Blogging a crystal structure a day in 2014


Contributed by

Stuart Batten

Cadmium tricyanomethanide tetramethoxyborate (try saying that three times!)

More tales from the Batten lab.

What does it look like?


What is it?

The best way to grow nice crystals is for the crystals to form slowly and undisturbed. This allows the molecules to assemble in the most regular fashion they can, with time to correct mistakes in the packing as the crystal grows.

Sometimes, however, crystals take much longer to grow than expected, and are found in crystal growing reactions that normally should have been abandoned and thrown away months beforehand. One such example is the rather complicated structure shown above.

The crystals of Cd(tcm)B(OMe)4.xMeOH took six months to grow, and seemed to appear almost overnight as beautiful and very large elongated octahedral. Note that they didn't grow slowly and evenly over those six months, but rather the solution was completely devoid of crystals for almost all the time, and then suddenly surprise! Huge Crystals!

So what happened? It turns out that the chemistry is probably the key. The structure contains tetramethoxyborate anions, yet no such anions were added to the reaction. Rather, the boron in the anions comes from another anion that was added – tetraphenylborate. It seems that this anion slowly reacted with the methanol solvent to produce the new anion. The concentration of new anion presumably built up over time until there was enough to start growing the crystals. And once it did start growing the crystals, well, it didn't do it in half measures! They're still some of the most spectacular crystals I've ever grown.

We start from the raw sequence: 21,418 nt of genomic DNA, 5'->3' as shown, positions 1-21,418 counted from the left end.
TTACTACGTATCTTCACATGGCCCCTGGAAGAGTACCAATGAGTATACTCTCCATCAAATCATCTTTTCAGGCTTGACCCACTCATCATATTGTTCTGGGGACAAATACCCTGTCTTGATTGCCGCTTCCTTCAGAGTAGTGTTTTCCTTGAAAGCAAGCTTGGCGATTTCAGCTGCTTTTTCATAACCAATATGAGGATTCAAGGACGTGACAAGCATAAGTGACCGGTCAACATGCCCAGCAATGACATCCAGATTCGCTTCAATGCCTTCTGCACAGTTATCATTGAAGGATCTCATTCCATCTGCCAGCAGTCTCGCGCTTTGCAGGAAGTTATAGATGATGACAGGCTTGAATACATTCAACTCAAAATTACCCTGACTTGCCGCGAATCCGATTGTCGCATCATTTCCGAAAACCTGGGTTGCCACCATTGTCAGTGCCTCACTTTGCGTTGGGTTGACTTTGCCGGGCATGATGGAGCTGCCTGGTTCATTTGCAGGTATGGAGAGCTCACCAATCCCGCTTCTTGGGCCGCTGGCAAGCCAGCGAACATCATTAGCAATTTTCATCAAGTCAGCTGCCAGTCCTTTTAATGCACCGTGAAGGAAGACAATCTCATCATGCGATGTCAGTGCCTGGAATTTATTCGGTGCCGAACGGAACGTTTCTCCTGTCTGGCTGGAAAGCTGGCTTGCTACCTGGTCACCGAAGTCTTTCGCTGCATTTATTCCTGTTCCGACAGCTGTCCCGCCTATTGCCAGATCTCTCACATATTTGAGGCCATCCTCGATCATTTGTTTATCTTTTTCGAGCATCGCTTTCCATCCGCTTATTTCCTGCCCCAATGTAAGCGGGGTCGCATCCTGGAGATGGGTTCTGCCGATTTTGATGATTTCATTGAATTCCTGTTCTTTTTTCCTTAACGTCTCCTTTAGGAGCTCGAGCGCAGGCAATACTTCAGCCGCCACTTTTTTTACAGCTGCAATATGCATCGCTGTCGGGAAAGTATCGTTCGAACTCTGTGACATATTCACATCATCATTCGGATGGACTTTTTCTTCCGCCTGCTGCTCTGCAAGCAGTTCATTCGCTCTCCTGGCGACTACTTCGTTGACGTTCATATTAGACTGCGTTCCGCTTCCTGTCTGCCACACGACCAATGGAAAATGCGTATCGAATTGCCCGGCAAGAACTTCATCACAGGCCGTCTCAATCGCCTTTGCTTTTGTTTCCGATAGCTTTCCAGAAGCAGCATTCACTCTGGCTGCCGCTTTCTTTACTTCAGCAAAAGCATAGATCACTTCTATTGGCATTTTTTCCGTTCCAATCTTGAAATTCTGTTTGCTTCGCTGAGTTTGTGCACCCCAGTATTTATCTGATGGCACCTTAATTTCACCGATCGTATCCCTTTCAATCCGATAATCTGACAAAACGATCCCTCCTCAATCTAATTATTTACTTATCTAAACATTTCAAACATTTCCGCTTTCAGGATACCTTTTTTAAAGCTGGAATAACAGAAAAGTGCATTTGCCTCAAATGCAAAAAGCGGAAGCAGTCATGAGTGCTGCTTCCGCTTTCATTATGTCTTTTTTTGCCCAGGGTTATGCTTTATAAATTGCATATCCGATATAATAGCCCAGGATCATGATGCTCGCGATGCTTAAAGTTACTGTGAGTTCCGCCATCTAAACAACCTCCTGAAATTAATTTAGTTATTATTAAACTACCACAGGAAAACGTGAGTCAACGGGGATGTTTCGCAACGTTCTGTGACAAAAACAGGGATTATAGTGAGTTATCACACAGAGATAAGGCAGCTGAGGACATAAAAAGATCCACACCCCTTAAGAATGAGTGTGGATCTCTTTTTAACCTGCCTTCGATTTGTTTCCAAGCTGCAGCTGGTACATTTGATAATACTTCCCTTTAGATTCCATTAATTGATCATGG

Where did the structure come from?

As for the structure itself, it contains a complicated coordination polymer that has small chiral pores running through it. Those pores contain helices of hydrogen bonded methanol molecules. The chiral nature of the coordination polymer, at that time, was very unusual, so the crystals were certainly worth the wait. Sometimes putting off cleaning up your lab bench of 'failed' crystallisation attempts can pay off!

Source: "Solvolysis of [B(C6H5)4]- in methanol to give the chiral coordination polymer Cd(tcm)[B(OMe)4].xMeOH, x ≈ 1.6", S. R. Batten, B. F. Hoskins and R. Robson, Angew. Chem. Int. Ed. Engl., 1997, 36, 636. DOI: 10.1002/anie.199706361